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A.M. Castle slates plan to cut costs in new year

Keywords: Tags  A.M. Castle & Co., metals distribution, restructuring, facility consolidation, headcount reduction, profit improvement, Scott Dolan, commercial organizational structure

CHICAGO — Metals distributor A.M. Castle & Co. plans to restructure operations, including closing facilities and reducing head count, in order to improve profits by the end of the year, president and chief executive officer Scott Dolan told AMM.

The restructuring actions, which are expected to generate $20 million of operating profit improvement in calendar year 2013 before charges, aim to simplify how Castle does business, streamline inventory, reduce waste and improve on-time performance, "which we expect will help us increase revenue while reducing costs," he told AMM.

As part of the plan, Castle—which operates 30 branches in North America, Europe and Asia—will close service centers in Kent, Wash.; Gardena, Calif.; Orange, Conn.; Kansas City, Mo.; and Letchworth, England, but will maintain local sales offices to service customers of those branches, Dolan said.

The Oak Brook, Ill.-based distributor will also restructure its sales, operations, procurement and other support functions divisions, which today operate as independent commercial units. The company will now have three vertical sales teams providing expertise to the aerospace, oil and gas and industrial sectors, with a yet-unnamed chief commercial officer supervising the teams.

Between branch closures and corporate reorganization, Castle will cut its work force by about 10 percent, Castle said.

Castle’s newly centralized procurement group will use more analytics up front based on program lead times and turns, Dolan said, noting that the goal is to still supply all products but with less material in stock and in a much more coordinated way.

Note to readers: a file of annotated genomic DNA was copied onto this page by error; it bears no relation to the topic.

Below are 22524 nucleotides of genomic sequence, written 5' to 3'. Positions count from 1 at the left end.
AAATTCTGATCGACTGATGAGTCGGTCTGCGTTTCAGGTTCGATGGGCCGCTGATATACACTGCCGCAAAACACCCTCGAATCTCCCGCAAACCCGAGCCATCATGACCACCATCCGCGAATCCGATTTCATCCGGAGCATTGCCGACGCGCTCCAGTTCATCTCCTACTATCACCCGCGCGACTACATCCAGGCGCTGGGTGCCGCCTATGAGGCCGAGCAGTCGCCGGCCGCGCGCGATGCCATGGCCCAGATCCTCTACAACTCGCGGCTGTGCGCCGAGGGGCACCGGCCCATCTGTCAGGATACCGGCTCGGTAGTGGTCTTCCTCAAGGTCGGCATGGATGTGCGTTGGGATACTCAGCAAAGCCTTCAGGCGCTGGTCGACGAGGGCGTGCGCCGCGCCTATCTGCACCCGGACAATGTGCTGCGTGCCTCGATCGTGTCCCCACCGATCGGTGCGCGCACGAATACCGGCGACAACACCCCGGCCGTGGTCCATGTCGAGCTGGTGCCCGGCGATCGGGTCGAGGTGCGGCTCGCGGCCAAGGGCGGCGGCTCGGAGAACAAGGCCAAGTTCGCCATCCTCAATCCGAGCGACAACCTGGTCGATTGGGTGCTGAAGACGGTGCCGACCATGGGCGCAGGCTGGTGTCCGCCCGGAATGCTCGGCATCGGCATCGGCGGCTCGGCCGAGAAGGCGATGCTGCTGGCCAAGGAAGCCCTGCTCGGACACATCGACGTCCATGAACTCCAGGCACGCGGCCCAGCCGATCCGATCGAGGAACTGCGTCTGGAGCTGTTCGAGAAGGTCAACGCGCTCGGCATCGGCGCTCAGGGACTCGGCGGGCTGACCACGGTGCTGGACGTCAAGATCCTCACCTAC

"We are continually looking at the footprint of where we have material across our network. Some branches carry supply that don’t turn as often as they need to," he said.

The distributor will also implement a continuous performance improvement program focused on direct and indirect sourcing, transportation, strategic pricing initiatives, back-office functions and optimizing inventory investment. Another key effort will be to reduce days sales of inventories (DSI) to less than 150 by the end of 2013 and to 120 by the end of 2014, it said.

The total pre-tax charge associated with these actions is estimated at $10 million to be incurred in 2013, leading to an expected net operating profit improvement of $10 million this year. Eventually, Castle’s actions are expected to result in $33 million of annualized ongoing operating profit improvement, the company said.

"The board made a decision in early fall that it was best for shareholders to really do the (restructuring) work internally, creating the most value," Dolan told AMM.

One of the few publicly traded service center operators, Castle has recently faced criticism from activist shareholders (, Nov. 14), and it successfully resisted a takeover by Chicago-based Ryerson Inc. last year (, Nov. 1).

Dolan said he has met with customers, employees, shareholders and individual managers to devise the restructuring plan. According to Dolan, customers are satisfied with Castle’s performance but its costs are higher than those of its peers, prompting the plan. "We have improved inventory availability and on-time deliveries but we did so with too high of a cost structure and not with an optimized inventory level," he said.

Dolan joined the company in October after working as a turnaround expert in the airline industry (, Oct. 16). He replaced Michael H. Goldberg, who resigned as president, chief executive officer and director at the end of May (, May 11).

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